The Economist: “The Democratic brand is often toxic in rural America, where it is seen as a party of coastal elites. But Western voters seem willing to pull the lever for the right kind of Democratic candidate.”
In South Dakota, where “Republicans hold overwhelming majorities in both of the state legislative chambers; and Donald Trump won nearly twice as many votes as Hillary Clinton in 2016,” the Democrats are running “country politician” and former rodeo champion Billie Sutton for governor.
Sutton, who was “was paralysed from the waist down” in a rodeo accident, identifies “The main divide in South Dakota politics” as “not between Democrats and Republicans but between urban and rural regions.”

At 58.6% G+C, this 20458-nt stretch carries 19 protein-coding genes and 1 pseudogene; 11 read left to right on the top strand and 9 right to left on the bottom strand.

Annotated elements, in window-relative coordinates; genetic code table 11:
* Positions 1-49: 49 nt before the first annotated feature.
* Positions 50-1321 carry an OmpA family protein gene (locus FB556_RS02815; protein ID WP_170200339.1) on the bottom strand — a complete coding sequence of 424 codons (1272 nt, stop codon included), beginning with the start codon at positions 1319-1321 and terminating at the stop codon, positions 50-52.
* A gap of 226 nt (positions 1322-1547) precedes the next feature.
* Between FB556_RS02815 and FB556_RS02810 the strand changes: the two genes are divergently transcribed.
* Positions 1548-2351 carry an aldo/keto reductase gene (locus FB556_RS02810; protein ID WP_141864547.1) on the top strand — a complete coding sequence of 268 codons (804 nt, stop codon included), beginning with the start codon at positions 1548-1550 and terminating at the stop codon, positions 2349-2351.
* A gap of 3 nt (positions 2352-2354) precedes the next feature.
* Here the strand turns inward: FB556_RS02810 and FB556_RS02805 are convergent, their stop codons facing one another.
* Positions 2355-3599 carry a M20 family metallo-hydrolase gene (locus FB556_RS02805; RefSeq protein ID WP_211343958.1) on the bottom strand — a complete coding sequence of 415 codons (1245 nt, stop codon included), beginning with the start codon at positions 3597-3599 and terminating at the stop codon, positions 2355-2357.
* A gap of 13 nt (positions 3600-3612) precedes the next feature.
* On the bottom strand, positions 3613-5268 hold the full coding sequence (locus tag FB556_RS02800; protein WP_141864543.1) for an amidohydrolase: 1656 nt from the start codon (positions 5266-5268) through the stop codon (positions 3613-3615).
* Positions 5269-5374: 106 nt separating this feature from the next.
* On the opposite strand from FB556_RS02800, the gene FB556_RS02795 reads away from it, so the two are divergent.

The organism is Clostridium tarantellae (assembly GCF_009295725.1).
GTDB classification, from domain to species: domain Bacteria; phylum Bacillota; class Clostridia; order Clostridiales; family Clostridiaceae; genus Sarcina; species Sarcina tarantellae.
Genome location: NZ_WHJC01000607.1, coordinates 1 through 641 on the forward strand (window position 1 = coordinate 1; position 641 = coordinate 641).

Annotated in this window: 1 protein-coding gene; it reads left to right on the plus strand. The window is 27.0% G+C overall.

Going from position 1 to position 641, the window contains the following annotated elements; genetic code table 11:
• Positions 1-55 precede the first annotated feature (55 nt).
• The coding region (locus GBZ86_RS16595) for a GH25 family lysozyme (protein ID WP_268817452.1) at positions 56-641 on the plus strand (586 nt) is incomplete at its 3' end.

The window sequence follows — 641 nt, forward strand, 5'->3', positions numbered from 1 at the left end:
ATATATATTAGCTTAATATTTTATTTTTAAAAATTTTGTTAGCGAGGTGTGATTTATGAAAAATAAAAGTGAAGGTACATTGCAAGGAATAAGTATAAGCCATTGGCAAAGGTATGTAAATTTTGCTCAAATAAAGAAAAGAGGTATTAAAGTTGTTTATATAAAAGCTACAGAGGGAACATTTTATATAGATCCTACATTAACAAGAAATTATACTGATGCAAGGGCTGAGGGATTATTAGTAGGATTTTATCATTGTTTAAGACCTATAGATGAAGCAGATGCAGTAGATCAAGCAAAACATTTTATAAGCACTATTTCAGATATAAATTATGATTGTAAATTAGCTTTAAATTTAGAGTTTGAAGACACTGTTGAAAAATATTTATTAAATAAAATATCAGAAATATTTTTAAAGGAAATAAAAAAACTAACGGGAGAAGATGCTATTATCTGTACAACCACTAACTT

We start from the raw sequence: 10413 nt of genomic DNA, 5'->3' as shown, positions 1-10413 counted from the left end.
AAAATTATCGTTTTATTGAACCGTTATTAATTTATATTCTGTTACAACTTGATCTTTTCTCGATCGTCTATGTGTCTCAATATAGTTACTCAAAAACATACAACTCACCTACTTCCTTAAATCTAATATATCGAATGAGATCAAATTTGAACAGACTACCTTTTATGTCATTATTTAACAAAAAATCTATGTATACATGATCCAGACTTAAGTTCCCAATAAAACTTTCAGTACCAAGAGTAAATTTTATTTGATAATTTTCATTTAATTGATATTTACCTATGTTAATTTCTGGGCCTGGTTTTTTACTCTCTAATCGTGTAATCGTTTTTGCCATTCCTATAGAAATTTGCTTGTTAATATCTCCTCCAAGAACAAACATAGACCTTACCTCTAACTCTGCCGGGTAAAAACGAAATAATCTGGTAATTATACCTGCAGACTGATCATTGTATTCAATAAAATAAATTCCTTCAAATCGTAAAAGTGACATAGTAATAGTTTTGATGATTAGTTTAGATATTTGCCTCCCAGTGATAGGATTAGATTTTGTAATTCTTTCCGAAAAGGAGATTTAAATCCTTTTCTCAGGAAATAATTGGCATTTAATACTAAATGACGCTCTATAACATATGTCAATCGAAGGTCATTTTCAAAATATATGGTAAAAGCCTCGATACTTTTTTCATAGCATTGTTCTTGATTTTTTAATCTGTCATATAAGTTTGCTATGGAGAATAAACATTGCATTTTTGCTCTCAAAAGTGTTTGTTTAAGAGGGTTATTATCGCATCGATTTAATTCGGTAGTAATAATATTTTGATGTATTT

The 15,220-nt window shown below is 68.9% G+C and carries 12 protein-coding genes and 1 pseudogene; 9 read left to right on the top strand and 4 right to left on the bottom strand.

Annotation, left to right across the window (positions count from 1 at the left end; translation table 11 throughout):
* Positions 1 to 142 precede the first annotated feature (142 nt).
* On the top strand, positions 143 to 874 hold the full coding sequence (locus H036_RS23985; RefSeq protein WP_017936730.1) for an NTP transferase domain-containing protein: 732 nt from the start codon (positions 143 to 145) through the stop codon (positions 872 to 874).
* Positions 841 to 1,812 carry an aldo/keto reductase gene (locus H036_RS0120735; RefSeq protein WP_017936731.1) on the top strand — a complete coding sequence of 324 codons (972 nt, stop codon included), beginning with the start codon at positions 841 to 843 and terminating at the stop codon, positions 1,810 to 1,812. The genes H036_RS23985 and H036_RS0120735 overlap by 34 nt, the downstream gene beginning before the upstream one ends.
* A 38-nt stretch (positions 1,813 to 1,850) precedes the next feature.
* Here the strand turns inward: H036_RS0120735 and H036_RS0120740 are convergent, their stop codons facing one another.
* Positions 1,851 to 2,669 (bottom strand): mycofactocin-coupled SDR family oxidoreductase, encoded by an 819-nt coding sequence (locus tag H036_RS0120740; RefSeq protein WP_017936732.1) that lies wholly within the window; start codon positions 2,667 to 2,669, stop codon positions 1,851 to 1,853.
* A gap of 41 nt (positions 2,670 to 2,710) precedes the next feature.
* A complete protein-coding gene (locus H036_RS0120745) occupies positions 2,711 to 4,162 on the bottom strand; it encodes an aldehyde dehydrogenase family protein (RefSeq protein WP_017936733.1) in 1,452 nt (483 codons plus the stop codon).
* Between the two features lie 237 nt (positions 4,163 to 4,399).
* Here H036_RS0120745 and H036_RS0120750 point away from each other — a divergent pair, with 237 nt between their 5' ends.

In the general election Mr Sutton will probably face either Kristi Noem—who has spent the last seven years in Washington as the state’s sole House of Representatives member—or Marty Jackley, who has spent nearly a decade as the state’s attorney general.
For obvious reasons, these are Sutton’s “dream opponents.”
Mr Sutton is a pro-life, pro-gun, church-going Democrat, just as Heidi Heitkamp—a Democratic senator from North Dakota—supports fracking and the Keystone oil pipeline. They are less prairie populists than prairie pragmatists, focused on kitchen-table issues and connecting to individual voters rather than joining the partisan vanguard.
Source: “A Democrat With A Chance In South Dakota.”